Workers’ Compensation


Workers’ Compensation is designed as a compromise, by which the worker gives up the rights to pain and suffering and punitive damages and in turn does not have to prove the employer’s negligence.


The following information is meant to provide a starting point. These are general rules only; individual situations may vary. We strongly recommend that you seek the advice of an attorney if you have been hurt on the job.



Most full-time employees engaged in the “usual course of the trade, business, occupation or profession” of an employer in Virginia are covered under the Virginia Workers’ Compensation Act. However, certain types of laborers are not covered, including interstate railroad workers, domestic servants, certain farm laborers and those who work for an employer who has fewer than three regular employees.


The Injury

There are two types of compensable injuries in Virginia Workers’ Compensation:

  1. Injury by accident. The employee must be able to identify the specific moment an injury occurred. For example, if the employee hurt his back lifting boxes, he must be able to remember a specific box, at a specific time, when he felt an injury occur. Virginia does not recognize repetitive motion injuries except carpal tunnel and gradual onset hearing loss if they were diagnosed after July 1, 1997, and if they were clearly caused by employment.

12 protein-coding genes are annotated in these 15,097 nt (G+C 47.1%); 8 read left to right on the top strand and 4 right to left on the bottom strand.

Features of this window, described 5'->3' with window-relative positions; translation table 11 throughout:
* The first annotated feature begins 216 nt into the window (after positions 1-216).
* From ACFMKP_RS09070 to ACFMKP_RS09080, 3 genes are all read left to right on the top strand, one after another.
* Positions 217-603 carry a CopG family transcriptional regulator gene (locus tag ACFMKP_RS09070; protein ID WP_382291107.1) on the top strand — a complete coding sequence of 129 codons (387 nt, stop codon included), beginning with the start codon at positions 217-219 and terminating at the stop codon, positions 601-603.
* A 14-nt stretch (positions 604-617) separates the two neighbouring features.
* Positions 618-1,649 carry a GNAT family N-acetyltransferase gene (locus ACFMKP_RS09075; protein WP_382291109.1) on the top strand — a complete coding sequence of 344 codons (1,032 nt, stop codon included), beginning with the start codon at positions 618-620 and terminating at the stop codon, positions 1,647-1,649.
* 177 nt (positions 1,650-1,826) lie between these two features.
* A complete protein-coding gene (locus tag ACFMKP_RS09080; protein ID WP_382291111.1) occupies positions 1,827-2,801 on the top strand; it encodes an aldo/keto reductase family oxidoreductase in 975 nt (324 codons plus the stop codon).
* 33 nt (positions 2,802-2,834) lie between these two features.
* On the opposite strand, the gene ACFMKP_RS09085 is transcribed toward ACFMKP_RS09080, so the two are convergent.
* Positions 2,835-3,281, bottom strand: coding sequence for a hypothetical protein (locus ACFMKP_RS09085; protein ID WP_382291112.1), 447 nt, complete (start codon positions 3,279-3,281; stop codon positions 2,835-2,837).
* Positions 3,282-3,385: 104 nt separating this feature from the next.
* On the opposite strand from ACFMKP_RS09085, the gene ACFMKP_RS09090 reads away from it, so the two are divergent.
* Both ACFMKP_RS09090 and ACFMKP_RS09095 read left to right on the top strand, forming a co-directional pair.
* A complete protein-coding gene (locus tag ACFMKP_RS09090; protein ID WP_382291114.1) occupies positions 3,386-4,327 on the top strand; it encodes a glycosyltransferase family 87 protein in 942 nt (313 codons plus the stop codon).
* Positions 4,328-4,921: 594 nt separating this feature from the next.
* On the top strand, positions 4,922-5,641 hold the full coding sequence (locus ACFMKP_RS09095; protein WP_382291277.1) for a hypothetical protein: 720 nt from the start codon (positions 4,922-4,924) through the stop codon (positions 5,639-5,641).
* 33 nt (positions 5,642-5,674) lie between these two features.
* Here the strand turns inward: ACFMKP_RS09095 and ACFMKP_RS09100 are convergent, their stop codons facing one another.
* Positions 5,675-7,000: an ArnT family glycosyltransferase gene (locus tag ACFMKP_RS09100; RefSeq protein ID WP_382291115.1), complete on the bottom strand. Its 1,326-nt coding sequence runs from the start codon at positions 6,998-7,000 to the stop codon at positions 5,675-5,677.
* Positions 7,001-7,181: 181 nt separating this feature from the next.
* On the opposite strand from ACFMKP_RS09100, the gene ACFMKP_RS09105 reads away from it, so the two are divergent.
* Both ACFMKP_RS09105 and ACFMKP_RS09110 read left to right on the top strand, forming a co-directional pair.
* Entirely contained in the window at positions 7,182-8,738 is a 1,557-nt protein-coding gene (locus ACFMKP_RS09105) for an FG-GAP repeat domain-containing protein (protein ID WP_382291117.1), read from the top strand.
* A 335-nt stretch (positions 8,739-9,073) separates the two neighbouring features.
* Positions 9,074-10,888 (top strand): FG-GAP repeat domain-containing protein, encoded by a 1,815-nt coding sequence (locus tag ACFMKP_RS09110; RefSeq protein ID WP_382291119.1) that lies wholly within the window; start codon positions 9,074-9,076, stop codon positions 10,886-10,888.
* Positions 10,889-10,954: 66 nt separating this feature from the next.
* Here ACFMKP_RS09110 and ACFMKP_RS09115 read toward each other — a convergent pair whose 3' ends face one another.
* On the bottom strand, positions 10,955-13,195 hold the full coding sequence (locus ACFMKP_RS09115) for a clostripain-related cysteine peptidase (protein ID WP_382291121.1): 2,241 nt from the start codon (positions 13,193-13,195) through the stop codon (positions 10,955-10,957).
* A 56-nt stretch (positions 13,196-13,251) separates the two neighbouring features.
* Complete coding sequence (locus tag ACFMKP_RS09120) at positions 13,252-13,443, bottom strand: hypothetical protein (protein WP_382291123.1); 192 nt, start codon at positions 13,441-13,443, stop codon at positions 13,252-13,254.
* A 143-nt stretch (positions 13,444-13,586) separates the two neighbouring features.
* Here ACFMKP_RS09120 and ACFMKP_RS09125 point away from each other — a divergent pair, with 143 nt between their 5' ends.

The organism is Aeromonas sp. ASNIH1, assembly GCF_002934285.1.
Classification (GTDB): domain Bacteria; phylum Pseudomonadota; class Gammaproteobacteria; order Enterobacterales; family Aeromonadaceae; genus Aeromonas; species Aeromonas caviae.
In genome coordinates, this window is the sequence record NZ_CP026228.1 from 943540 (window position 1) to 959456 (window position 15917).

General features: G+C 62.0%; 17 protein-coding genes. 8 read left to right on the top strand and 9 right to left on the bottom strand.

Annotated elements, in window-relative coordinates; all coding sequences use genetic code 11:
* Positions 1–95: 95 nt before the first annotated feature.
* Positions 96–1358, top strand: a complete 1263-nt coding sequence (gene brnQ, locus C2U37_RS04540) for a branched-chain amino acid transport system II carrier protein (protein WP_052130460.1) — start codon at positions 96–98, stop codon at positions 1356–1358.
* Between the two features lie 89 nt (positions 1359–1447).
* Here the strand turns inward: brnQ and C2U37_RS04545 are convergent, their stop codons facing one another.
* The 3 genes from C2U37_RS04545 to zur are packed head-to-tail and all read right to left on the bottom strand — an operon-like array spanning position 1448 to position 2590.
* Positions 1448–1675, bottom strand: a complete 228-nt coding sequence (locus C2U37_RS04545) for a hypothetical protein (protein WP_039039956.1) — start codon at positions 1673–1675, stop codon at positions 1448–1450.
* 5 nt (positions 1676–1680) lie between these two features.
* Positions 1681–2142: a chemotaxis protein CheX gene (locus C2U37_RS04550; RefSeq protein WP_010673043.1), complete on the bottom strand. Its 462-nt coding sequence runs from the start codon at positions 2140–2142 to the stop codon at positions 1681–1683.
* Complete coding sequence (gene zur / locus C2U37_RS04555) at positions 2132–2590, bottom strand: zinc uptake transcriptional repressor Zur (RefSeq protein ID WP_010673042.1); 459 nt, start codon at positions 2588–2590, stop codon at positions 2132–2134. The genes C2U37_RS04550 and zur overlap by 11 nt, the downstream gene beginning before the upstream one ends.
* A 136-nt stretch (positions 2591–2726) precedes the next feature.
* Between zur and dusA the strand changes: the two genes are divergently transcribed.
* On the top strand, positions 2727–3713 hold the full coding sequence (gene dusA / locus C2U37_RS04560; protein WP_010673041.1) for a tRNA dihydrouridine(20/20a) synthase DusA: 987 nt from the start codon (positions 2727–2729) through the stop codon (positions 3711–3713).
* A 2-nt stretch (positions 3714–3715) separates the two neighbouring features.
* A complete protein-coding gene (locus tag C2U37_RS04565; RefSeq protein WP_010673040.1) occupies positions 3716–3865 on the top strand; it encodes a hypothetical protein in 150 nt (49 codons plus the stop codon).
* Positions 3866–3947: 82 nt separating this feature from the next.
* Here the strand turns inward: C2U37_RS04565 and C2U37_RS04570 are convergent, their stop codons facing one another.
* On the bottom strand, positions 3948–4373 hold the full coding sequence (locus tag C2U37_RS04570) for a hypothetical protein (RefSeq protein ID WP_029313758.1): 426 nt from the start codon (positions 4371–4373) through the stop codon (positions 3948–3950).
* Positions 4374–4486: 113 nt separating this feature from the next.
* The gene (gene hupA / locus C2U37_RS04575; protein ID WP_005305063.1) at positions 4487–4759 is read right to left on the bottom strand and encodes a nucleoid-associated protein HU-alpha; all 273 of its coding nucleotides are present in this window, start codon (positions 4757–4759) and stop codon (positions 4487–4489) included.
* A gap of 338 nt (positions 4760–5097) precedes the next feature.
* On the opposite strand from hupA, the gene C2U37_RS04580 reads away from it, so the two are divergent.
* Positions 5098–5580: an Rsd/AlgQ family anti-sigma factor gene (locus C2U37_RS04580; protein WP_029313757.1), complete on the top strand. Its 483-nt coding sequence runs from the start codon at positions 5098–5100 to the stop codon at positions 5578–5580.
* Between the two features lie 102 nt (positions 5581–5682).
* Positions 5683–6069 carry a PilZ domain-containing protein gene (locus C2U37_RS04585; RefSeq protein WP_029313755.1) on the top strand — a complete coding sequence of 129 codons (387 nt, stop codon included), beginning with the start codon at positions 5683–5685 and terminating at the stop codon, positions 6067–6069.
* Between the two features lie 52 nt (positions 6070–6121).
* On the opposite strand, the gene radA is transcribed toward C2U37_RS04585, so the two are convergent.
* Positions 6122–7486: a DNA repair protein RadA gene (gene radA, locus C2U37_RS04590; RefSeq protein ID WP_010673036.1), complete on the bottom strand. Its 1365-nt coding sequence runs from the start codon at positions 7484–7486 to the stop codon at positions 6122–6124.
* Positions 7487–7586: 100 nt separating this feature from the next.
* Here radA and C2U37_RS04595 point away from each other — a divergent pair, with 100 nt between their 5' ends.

2. Occupational diseases. Certain occupational diseases are covered in Virginia, such as asbestosis and pneumoconiosis (black lung disease). The employee must have specific information relating the disease to the employment. Once a problem is suspected, the employee should have the problem examined, and if diagnosed, take prompt action.


What to Do When You Get Hurt

If you get hurt on the job, immediately tell your supervisor and give written notice. The Workers’ Compensation Act gives you 30 days to provide written notice, at which point the burden shifts to the employer to file an accident report, which then begins the compensation process. In the case of an occupational disease, give written notice as soon as possible after the diagnosis.

After the accident report is filed, the insurance company responsible for compensation benefits will often call the employee to get recorded statements. It is important that the employee NOT give a recorded statement outside of the presence of an attorney. If you do not yet have an attorney, tell the adjuster that you are seeking counsel and will have your attorney contact them.